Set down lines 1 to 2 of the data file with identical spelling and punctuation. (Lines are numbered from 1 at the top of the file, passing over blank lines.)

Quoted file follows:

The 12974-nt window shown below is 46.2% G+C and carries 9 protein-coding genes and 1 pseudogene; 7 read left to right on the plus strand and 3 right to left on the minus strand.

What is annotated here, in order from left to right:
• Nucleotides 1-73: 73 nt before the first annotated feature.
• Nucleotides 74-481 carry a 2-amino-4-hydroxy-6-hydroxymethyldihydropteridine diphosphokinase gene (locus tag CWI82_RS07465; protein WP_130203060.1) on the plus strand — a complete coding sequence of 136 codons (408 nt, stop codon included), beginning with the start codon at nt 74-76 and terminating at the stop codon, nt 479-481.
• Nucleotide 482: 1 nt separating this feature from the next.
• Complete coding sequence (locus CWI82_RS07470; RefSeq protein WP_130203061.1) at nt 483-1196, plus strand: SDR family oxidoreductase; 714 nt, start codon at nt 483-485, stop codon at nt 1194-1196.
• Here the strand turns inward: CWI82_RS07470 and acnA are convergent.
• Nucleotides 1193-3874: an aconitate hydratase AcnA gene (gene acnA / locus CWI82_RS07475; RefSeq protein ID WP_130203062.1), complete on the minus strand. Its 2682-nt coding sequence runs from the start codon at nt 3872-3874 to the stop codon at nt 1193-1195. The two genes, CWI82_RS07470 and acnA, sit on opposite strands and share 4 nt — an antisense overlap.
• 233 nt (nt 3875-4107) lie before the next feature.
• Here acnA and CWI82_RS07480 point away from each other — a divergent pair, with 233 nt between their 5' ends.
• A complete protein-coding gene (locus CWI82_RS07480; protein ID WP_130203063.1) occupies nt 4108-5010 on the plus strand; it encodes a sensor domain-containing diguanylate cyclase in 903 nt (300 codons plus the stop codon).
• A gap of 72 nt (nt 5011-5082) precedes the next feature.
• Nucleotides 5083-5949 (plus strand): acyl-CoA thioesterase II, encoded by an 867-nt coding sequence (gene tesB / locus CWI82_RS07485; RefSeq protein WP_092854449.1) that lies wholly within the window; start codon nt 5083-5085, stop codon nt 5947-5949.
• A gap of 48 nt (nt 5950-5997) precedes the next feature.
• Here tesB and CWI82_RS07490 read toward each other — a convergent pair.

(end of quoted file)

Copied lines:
The 12974-nt window shown below is 46.2% G+C and carries 9 protein-coding genes and 1 pseudogene; 7 read left to right on the plus strand and 3 right to left on the minus strand.

What is annotated here, in order from left to right: